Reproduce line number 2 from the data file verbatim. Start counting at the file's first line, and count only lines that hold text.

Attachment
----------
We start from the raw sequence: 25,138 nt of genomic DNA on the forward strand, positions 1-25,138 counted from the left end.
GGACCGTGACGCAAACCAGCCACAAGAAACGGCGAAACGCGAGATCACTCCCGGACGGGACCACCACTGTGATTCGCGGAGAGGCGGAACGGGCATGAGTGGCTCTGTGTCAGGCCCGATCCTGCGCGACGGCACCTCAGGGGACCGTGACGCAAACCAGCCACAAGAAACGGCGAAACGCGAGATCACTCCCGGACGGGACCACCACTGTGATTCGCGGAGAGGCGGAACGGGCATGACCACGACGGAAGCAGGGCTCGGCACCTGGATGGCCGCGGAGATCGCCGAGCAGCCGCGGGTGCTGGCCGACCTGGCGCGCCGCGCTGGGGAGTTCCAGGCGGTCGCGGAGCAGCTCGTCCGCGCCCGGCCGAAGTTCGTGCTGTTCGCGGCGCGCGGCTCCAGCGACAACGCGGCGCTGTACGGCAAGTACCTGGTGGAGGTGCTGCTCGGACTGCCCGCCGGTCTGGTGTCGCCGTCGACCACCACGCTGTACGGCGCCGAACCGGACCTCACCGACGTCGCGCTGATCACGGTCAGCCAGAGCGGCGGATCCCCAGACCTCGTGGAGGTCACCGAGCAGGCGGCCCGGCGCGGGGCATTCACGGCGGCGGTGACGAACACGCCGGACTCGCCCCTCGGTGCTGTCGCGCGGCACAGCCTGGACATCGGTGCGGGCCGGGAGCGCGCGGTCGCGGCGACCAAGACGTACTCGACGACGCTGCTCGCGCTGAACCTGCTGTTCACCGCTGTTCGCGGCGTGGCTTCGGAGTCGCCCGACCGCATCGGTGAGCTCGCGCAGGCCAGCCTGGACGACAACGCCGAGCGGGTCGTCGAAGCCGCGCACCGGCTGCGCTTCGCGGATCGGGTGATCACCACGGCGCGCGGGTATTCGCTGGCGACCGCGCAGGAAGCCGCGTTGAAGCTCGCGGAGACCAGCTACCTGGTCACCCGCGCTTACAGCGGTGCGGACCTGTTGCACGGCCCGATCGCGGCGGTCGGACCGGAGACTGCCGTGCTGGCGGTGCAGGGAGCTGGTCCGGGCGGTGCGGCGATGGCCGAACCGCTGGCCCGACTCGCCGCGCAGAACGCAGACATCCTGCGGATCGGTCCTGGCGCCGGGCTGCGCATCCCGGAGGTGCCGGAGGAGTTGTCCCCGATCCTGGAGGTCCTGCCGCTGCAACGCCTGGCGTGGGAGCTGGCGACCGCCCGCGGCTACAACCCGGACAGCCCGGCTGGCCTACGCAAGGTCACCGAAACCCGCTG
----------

GGACCGTGACGCAAACCAGCCACAAGAAACGGCGAAACGCGAGATCACTCCCGGACGGGACCACCACTGTGATTCGCGGAGAGGCGGAACGGGCATGAGTGGCTCTGTGTCAGGCCCGATCCTGCGCGACGGCACCTCAGGGGACCGTGACGCAAACCAGCCACAAGAAACGGCGAAACGCGAGATCACTCCCGGACGGGACCACCACTGTGATTCGCGGAGAGGCGGAACGGGCATGACCACGACGGAAGCAGGGCTCGGCACCTGGATGGCCGCGGAGATCGCCGAGCAGCCGCGGGTGCTGGCCGACCTGGCGCGCCGCGCTGGGGAGTTCCAGGCGGTCGCGGAGCAGCTCGTCCGCGCCCGGCCGAAGTTCGTGCTGTTCGCGGCGCGCGGCTCCAGCGACAACGCGGCGCTGTACGGCAAGTACCTGGTGGAGGTGCTGCTCGGACTGCCCGCCGGTCTGGTGTCGCCGTCGACCACCACGCTGTACGGCGCCGAACCGGACCTCACCGACGTCGCGCTGATCACGGTCAGCCAGAGCGGCGGATCCCCAGACCTCGTGGAGGTCACCGAGCAGGCGGCCCGGCGCGGGGCATTCACGGCGGCGGTGACGAACACGCCGGACTCGCCCCTCGGTGCTGTCGCGCGGCACAGCCTGGACATCGGTGCGGGCCGGGAGCGCGCGGTCGCGGCGACCAAGACGTACTCGACGACGCTGCTCGCGCTGAACCTGCTGTTCACCGCTGTTCGCGGCGTGGCTTCGGAGTCGCCCGACCGCATCGGTGAGCTCGCGCAGGCCAGCCTGGACGACAACGCCGAGCGGGTCGTCGAAGCCGCGCACCGGCTGCGCTTCGCGGATCGGGTGATCACCACGGCGCGCGGGTATTCGCTGGCGACCGCGCAGGAAGCCGCGTTGAAGCTCGCGGAGACCAGCTACCTGGTCACCCGCGCTTACAGCGGTGCGGACCTGTTGCACGGCCCGATCGCGGCGGTCGGACCGGAGACTGCCGTGCTGGCGGTGCAGGGAGCTGGTCCGGGCGGTGCGGCGATGGCCGAACCGCTGGCCCGACTCGCCGCGCAGAACGCAGACATCCTGCGGATCGGTCCTGGCGCCGGGCTGCGCATCCCGGAGGTGCCGGAGGAGTTGTCCCCGATCCTGGAGGTCCTGCCGCTGCAACGCCTGGCGTGGGAGCTGGCGACCGCCCGCGGCTACAACCCGGACAGCCCGGCTGGCCTACGCAAGGTCACCGAAACCCGCTG